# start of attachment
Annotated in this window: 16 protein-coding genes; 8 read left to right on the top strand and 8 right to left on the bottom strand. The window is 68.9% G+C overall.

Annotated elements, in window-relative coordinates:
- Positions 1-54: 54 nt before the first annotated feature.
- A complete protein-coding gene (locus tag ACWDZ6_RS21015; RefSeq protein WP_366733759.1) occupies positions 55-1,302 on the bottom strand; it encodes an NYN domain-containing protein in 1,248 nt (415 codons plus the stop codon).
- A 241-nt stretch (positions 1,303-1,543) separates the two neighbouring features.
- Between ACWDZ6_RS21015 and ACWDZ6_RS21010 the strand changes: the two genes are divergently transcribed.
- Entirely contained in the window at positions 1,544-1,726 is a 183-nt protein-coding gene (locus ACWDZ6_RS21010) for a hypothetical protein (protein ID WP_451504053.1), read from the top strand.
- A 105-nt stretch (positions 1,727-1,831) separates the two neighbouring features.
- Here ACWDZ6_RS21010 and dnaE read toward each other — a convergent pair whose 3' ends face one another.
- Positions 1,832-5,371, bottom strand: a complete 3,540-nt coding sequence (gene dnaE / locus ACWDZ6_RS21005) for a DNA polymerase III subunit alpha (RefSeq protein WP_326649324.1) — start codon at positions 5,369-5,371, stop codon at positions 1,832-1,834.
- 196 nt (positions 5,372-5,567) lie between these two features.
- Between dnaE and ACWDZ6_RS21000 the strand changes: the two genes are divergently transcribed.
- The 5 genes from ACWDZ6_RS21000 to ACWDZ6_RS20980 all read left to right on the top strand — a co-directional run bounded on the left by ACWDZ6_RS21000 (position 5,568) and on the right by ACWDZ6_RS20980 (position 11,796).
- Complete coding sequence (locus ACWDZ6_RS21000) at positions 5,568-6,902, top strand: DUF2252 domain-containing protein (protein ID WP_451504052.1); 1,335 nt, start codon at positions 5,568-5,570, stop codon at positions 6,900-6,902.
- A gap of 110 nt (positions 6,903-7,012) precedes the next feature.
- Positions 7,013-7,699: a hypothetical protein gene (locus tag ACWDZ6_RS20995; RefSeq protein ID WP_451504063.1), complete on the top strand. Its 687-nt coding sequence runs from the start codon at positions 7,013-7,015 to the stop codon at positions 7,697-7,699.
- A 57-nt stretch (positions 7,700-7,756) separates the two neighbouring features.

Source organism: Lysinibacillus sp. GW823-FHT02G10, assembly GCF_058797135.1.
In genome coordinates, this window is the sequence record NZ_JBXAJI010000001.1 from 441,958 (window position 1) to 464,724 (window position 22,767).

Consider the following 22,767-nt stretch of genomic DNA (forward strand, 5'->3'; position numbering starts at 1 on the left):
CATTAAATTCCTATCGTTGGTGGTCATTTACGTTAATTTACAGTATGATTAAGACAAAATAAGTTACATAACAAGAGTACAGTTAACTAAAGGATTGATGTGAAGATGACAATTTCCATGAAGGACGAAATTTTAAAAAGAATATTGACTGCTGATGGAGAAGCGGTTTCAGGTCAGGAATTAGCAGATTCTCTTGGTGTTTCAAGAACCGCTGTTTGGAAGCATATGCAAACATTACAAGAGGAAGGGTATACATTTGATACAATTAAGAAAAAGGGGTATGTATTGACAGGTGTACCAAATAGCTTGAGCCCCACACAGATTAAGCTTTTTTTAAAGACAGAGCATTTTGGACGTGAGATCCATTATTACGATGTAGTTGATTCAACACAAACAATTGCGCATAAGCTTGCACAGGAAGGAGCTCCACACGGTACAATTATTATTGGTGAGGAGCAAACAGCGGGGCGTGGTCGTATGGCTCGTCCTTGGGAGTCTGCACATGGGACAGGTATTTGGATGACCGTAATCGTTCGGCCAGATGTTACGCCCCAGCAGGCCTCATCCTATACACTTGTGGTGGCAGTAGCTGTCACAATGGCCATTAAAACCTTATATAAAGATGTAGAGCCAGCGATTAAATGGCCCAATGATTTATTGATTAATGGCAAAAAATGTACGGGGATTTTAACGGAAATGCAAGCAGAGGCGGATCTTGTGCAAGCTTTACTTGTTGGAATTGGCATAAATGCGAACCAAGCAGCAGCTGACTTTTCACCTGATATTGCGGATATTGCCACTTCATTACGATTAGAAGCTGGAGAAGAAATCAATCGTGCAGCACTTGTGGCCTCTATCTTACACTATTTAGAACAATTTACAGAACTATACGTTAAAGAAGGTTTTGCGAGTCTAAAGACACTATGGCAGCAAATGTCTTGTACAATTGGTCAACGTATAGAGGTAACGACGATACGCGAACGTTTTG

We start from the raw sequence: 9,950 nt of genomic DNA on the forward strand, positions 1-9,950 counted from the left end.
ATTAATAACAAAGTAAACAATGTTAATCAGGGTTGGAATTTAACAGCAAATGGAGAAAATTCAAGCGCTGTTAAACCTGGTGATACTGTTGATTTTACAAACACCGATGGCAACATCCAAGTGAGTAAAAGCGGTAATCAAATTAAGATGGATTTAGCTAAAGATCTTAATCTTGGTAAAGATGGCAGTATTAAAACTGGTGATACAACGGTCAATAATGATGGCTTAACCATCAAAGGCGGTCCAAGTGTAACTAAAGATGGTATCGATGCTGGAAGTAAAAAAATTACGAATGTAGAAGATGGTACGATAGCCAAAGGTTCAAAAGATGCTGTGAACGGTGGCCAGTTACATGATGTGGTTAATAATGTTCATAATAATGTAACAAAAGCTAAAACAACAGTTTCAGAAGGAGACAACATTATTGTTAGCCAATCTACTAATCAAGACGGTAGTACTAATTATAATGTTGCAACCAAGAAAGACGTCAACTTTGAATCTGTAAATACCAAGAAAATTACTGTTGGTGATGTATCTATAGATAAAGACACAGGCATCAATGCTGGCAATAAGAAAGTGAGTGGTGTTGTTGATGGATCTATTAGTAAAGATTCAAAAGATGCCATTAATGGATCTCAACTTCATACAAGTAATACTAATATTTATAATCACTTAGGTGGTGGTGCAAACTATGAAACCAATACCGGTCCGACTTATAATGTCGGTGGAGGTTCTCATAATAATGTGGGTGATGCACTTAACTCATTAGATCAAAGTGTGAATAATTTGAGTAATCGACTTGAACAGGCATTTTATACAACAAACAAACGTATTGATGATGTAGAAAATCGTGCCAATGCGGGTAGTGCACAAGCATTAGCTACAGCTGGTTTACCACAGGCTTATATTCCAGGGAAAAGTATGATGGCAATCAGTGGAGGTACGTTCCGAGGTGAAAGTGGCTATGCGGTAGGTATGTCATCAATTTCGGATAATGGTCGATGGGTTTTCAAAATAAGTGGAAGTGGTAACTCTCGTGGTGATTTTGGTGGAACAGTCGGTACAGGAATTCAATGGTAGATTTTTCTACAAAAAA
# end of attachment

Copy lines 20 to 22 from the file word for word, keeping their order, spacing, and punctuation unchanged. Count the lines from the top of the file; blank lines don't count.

Consider the following 22,767-nt stretch of genomic DNA (forward strand, 5'->3'; position numbering starts at 1 on the left):
CATTAAATTCCTATCGTTGGTGGTCATTTACGTTAATTTACAGTATGATTAAGACAAAATAAGTTACATAACAAGAGTACAGTTAACTAAAGGATTGATGTGAAGATGACAATTTCCATGAAGGACGAAATTTTAAAAAGAATATTGACTGCTGATGGAGAAGCGGTTTCAGGTCAGGAATTAGCAGATTCTCTTGGTGTTTCAAGAACCGCTGTTTGGAAGCATATGCAAACATTACAAGAGGAAGGGTATACATTTGATACAATTAAGAAAAAGGGGTATGTATTGACAGGTGTACCAAATAGCTTGAGCCCCACACAGATTAAGCTTTTTTTAAAGACAGAGCATTTTGGACGTGAGATCCATTATTACGATGTAGTTGATTCAACACAAACAATTGCGCATAAGCTTGCACAGGAAGGAGCTCCACACGGTACAATTATTATTGGTGAGGAGCAAACAGCGGGGCGTGGTCGTATGGCTCGTCCTTGGGAGTCTGCACATGGGACAGGTATTTGGATGACCGTAATCGTTCGGCCAGATGTTACGCCCCAGCAGGCCTCATCCTATACACTTGTGGTGGCAGTAGCTGTCACAATGGCCATTAAAACCTTATATAAAGATGTAGAGCCAGCGATTAAATGGCCCAATGATTTATTGATTAATGGCAAAAAATGTACGGGGATTTTAACGGAAATGCAAGCAGAGGCGGATCTTGTGCAAGCTTTACTTGTTGGAATTGGCATAAATGCGAACCAAGCAGCAGCTGACTTTTCACCTGATATTGCGGATATTGCCACTTCATTACGATTAGAAGCTGGAGAAGAAATCAATCGTGCAGCACTTGTGGCCTCTATCTTACACTATTTAGAACAATTTACAGAACTATACGTTAAAGAAGGTTTTGCGAGTCTAAAGACACTATGGCAGCAAATGTCTTGTACAATTGGTCAACGTATAGAGGTAACGACGATACGCGAACGTTTTG

We start from the raw sequence: 9,950 nt of genomic DNA on the forward strand, positions 1-9,950 counted from the left end.